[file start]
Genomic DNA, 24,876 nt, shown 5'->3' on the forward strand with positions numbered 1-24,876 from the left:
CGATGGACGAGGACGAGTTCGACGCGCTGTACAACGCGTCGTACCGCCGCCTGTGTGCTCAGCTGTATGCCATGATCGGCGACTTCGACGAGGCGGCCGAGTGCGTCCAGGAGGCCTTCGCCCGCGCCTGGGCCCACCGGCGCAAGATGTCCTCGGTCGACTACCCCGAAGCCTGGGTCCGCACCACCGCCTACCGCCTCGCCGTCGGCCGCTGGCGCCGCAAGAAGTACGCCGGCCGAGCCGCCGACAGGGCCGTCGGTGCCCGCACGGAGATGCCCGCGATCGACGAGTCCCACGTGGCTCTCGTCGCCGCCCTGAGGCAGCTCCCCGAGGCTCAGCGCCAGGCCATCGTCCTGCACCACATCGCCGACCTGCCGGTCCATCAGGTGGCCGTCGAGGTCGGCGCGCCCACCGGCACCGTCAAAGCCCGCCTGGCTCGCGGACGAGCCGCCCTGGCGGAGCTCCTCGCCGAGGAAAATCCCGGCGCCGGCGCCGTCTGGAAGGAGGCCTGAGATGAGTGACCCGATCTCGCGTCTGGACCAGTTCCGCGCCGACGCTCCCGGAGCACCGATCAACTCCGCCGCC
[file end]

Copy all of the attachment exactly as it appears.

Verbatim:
Genomic DNA, 24,876 nt, shown 5'->3' on the forward strand with positions numbered 1-24,876 from the left:
CGATGGACGAGGACGAGTTCGACGCGCTGTACAACGCGTCGTACCGCCGCCTGTGTGCTCAGCTGTATGCCATGATCGGCGACTTCGACGAGGCGGCCGAGTGCGTCCAGGAGGCCTTCGCCCGCGCCTGGGCCCACCGGCGCAAGATGTCCTCGGTCGACTACCCCGAAGCCTGGGTCCGCACCACCGCCTACCGCCTCGCCGTCGGCCGCTGGCGCCGCAAGAAGTACGCCGGCCGAGCCGCCGACAGGGCCGTCGGTGCCCGCACGGAGATGCCCGCGATCGACGAGTCCCACGTGGCTCTCGTCGCCGCCCTGAGGCAGCTCCCCGAGGCTCAGCGCCAGGCCATCGTCCTGCACCACATCGCCGACCTGCCGGTCCATCAGGTGGCCGTCGAGGTCGGCGCGCCCACCGGCACCGTCAAAGCCCGCCTGGCTCGCGGACGAGCCGCCCTGGCGGAGCTCCTCGCCGAGGAAAATCCCGGCGCCGGCGCCGTCTGGAAGGAGGCCTGAGATGAGTGACCCGATCTCGCGTCTGGACCAGTTCCGCGCCGACGCTCCCGGAGCACCGATCAACTCCGCCGCC